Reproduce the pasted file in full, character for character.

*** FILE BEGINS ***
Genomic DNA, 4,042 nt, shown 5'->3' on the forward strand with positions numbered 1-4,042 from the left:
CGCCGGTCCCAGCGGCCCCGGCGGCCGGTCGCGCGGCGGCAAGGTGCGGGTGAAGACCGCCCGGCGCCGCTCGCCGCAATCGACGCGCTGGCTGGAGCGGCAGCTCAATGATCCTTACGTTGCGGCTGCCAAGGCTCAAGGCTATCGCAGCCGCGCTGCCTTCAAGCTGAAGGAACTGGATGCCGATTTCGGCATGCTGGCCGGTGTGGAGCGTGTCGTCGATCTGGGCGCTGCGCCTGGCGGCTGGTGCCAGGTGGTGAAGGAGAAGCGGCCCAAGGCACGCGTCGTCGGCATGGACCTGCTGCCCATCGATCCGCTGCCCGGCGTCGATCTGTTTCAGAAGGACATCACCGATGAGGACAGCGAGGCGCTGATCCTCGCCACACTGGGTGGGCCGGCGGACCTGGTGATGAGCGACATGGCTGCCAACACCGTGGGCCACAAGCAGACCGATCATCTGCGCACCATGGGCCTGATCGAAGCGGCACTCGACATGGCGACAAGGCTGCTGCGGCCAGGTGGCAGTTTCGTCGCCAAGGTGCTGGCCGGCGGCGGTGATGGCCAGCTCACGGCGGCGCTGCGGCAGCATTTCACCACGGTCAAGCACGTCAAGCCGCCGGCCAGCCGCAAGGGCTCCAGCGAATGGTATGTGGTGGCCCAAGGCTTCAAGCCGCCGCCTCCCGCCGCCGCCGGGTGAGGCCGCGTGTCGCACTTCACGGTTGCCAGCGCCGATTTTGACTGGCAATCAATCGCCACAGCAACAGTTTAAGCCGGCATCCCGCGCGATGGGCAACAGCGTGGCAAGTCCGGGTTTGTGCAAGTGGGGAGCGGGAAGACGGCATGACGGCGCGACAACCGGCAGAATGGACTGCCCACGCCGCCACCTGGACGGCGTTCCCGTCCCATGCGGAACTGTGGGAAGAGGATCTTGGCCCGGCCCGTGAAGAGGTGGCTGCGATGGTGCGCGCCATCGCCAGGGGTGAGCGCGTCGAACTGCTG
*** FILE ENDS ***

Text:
Genomic DNA, 4,042 nt, shown 5'->3' on the forward strand with positions numbered 1-4,042 from the left:
CGCCGGTCCCAGCGGCCCCGGCGGCCGGTCGCGCGGCGGCAAGGTGCGGGTGAAGACCGCCCGGCGCCGCTCGCCGCAATCGACGCGCTGGCTGGAGCGGCAGCTCAATGATCCTTACGTTGCGGCTGCCAAGGCTCAAGGCTATCGCAGCCGCGCTGCCTTCAAGCTGAAGGAACTGGATGCCGATTTCGGCATGCTGGCCGGTGTGGAGCGTGTCGTCGATCTGGGCGCTGCGCCTGGCGGCTGGTGCCAGGTGGTGAAGGAGAAGCGGCCCAAGGCACGCGTCGTCGGCATGGACCTGCTGCCCATCGATCCGCTGCCCGGCGTCGATCTGTTTCAGAAGGACATCACCGATGAGGACAGCGAGGCGCTGATCCTCGCCACACTGGGTGGGCCGGCGGACCTGGTGATGAGCGACATGGCTGCCAACACCGTGGGCCACAAGCAGACCGATCATCTGCGCACCATGGGCCTGATCGAAGCGGCACTCGACATGGCGACAAGGCTGCTGCGGCCAGGTGGCAGTTTCGTCGCCAAGGTGCTGGCCGGCGGCGGTGATGGCCAGCTCACGGCGGCGCTGCGGCAGCATTTCACCACGGTCAAGCACGTCAAGCCGCCGGCCAGCCGCAAGGGCTCCAGCGAATGGTATGTGGTGGCCCAAGGCTTCAAGCCGCCGCCTCCCGCCGCCGCCGGGTGAGGCCGCGTGTCGCACTTCACGGTTGCCAGCGCCGATTTTGACTGGCAATCAATCGCCACAGCAACAGTTTAAGCCGGCATCCCGCGCGATGGGCAACAGCGTGGCAAGTCCGGGTTTGTGCAAGTGGGGAGCGGGAAGACGGCATGACGGCGCGACAACCGGCAGAATGGACTGCCCACGCCGCCACCTGGACGGCGTTCCCGTCCCATGCGGAACTGTGGGAAGAGGATCTTGGCCCGGCCCGTGAAGAGGTGGCTGCGATGGTGCGCGCCATCGCCAGGGGTGAGCGCGTCGAACTGCTG